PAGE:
Animal welfare is the well-being of nonhuman animals. The standards of "good" animal welfare vary between different contexts; these standards are under constant review and are debated and revised by animal welfare groups and academics worldwide. Animal welfare science uses various measures, such as longevity, immunosuppression, behavior and reproduction, although there is debate about which of these indicators provide the best information. Respect for animal welfare is based on the belief that nonhuman animals are sentient and that consideration should be given to their well-being or suffering when they are under the care of humans; these concerns can include how animals are slaughtered for food, how they are used in scientific research, how they are kept, how human activities affect the welfare and survival of wild species. There are two forms of criticism of the concept of animal welfare, coming from diametrically opposite positions. One view, held by some thinkers in history, holds; the other view is based on the animal rights position that animals should not be regarded as property and any use of animals by humans is unacceptable.
Accordingly, some animal rights proponents argue that the perception of better animal welfare facilitates continued and increased exploitation of animals. Some authorities therefore treat animal animal rights as two opposing positions. Others see animal welfare gains as incremental steps towards animal rights; the predominant view of modern neuroscientists, notwithstanding philosophical problems with the definition of consciousness in humans, is that consciousness exists in nonhuman animals. However, some still maintain that consciousness is a philosophical question that may never be scientifically resolved. Early legislation in the Western world on behalf of animals includes the Ireland Parliament "An Act against Plowing by the Tayle, pulling the Wooll off living Sheep", 1635, the Massachusetts Colony "Off the Bruite Creatures" Liberty 92 and 93 in the "Massachusetts Body of Liberties" of 1641. Since 1822, when Irish MP Richard Martin brought the "Cruel Treatment of Cattle Act 1822" through Parliament offering protection from cruelty to cattle and sheep, an animal welfare movement has been active in England.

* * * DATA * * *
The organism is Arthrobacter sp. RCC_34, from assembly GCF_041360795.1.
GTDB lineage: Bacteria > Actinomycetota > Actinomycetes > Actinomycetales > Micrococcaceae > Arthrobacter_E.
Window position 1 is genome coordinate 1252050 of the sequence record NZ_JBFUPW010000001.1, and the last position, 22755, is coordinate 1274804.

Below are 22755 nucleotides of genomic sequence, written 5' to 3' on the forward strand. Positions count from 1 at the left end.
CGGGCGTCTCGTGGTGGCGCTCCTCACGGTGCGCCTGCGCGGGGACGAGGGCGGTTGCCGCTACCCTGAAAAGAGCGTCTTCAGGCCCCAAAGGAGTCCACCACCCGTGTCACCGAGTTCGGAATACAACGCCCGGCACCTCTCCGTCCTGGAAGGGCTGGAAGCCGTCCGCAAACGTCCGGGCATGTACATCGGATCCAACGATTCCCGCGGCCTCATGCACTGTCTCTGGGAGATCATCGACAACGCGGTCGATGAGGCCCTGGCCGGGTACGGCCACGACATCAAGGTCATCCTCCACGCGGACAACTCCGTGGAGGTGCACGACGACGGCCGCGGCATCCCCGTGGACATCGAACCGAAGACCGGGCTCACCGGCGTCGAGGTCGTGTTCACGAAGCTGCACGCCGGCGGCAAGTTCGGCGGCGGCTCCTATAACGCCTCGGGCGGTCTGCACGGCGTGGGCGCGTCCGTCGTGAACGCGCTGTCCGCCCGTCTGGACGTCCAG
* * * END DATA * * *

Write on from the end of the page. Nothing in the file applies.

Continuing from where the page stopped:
Martin was among the founders of the world's first animal welfare organization, the Society for the Prevention of Cruelty to Animals, or SPCA, in 1824. In 1840, Queen Victoria gave the society her blessing, it became the RSPCA; the society used members' donations to employ a growing network of inspectors, whose job was to identify abusers, gather evidence, report them to the authorities. In 1837, the German minister Albert Knapp founded the first German animal welfare society. One of the first national laws to protect animals was the UK "Cruelty to Animals Act 1835" followed by the "Protection of Animals Act 1911". In the US it was many years until there was a national law to protect animals—the "Animal Welfare Act of 1966"—although there were a number of states that passed anti-cruelty laws between 1828 and 1898. In India, animals are protected by the "Prevention of Cruelty to Animals Act, 1960". Significant progress in animal welfare did not take place until the late 20th century. In 1965, the UK government commissioned an investigation—led by Professor Roger Brambell—into the welfare of intensively farmed animals in response to concerns raised in Ruth Harrison's 1964 book, Animal Machines.
On the basis of Professor Brambell's report, the UK government set up the Farm Animal Welfare Advisory Committee in 1967, which became the Farm Animal Welfare Council in 1979. The committee's first guidelines recommended that animals require the freedoms to "stand up, lie down, turn around, groom themselves and stretch their limbs." The guidelines have since been elaborated upon to become known as the Five Freedoms. In the UK, the "Animal Welfare Act 2006" consolidated many different forms of animal welfare legislation. A number of animal welfare organisations are campaigning to achieve a Universal Declaration on Animal Welfare at the United Nations. In principle, the Universal Declaration would call on the United Nations to recognise animals as sentient beings, capable of experiencing pain and suffering, to recognise that animal welfare is an issue of importance as part of the social development of nations worldwide; the campaign to achieve the UDAW is being co-ordinated by World Animal Protection, with a core working group including Compassion in World Farming, the RSPCA, the Humane Society International.
Animal welfare science is an emerging field that seeks to answer questions raised by the keeping and use of animals, such as whether hens are frustrated when confined in cages, whether the psychological well-being of animals in laboratories can be maintained, whether zoo animals are stressed by the transport required for international conservation. Animal testing Abandoned pets Behavioral enrichment Blood sport Cruelty to animals Feral cat Hunting Overpopulation in companion animals Overview of discretionary invasive procedures on animals Poaching Puppy mills Whaling A major concern for the welfare of farm animals is factory farming in which large numbers of animals are reared in confinement at high stocking densities. Issues include the limited opportunities for natural behaviors, for example, in battery cages and gestation crates, instead producing abnormal behaviors such as tail-biting and feather pecking, routine invasive procedures such as beak trimming and ear notching. More extensive methods of farming, e.g. free